431424 Optimizing Neural Stem Cell Sorting with Dielectrophoresis

Monday, November 9, 2015: 1:45 PM
Ballroom E (Salt Palace Convention Center)
Nicolo S. Mendoza1, Stephen T. Flynn2, Clarissa C. Ro1, Jamison L. Nourse1 and Lisa A. Flanagan1, (1)Neurology, University of California, Irvine, Irvine, CA, (2)Biology, California State University, Fullerton, Irvine, CA

Human neural stem cells have enormous potential as therapeutics for central nervous system injuries and diseases. However, cultures of these cells are heterogenous, containing a mix of stem cells and progenitors linked to specific fates. Distinct progenitors in the neural lineage are detected in dielectrophoresis (DEP) without the use of labels, creating a rapid and convenient method for analyzing and separating these cells.

We demonstrated previously that astrocyte and neuron progenitors could be isolated from mouse neural stem and progenitor cells (NSPCs) at specific frequencies in DEP.  Furthermore, the specific membrane capacitance values of both mouse and human cells reflect their fate potential and distinguish astrocyte and neuron progenitors. In our previous DEP-based sorts, we utilized a set frequency range to isolate a specific progenitor population. However, we found that the cells’ responses to the frequencies were not always the same, potentially due to minor variations in the batches of cells, devices used for sorting, or media conductivity across different sorts.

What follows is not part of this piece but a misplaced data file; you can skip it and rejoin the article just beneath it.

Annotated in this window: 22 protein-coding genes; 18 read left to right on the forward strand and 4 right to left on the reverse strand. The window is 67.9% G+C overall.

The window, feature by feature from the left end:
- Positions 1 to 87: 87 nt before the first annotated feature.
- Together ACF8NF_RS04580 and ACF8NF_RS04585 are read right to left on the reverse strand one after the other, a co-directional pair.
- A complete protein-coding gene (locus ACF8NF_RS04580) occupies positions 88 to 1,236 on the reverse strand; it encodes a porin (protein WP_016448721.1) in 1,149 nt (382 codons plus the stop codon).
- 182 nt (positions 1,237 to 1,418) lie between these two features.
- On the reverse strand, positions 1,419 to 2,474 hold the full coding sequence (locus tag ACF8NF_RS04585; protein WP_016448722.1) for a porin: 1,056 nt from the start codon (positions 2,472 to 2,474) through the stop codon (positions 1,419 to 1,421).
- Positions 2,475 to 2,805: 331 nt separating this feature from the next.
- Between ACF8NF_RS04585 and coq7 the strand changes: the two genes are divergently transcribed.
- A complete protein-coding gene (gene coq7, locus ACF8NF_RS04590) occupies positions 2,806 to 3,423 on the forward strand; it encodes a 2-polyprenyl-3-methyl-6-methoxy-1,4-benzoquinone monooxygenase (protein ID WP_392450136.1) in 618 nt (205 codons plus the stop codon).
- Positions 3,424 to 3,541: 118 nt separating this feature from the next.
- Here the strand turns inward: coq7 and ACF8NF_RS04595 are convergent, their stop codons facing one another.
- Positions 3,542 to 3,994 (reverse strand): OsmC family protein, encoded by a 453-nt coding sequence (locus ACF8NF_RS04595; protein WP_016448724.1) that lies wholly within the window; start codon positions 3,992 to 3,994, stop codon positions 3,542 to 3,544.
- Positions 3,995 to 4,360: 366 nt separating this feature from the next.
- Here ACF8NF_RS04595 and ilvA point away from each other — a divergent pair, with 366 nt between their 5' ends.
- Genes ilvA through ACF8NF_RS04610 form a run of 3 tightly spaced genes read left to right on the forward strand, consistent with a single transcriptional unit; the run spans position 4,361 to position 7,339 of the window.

To address this issue, we compared predicting the appropriate sorting frequency by two approaches - generating a pre-sorting analysis of cell trapping at escalating frequencies in the sorting device (mini trapping curve) or analyzing the cells in a 3DEP Reader.  Data obtained from the 3DEP Reader analysis provided a good prediction of the mini trapping curve data and rapidly identified frequencies for sorting. Human NSPCs sorted by frequencies identified in the 3DEP analysis were enriched as confirmed by post-sorting DEP analysis indicating shifts in the DEP frequency response and membrane capacitance of sorted cells compared to controls. Progenitor cells sorted using this approach were analyzed for fate potential by assessing differentiation into neurons or astrocytes. Further analysis focused on quantitative assessment of N-glycosylation in sorted progenitors since we previously found clear links among cell surface glycosylation, membrane capacitance, and cell fate in the neural lineage. Efficient sorting of human neural stem cells into distinct pools of progenitors enables further study and optimization of these cells to treat human injuries and disease.

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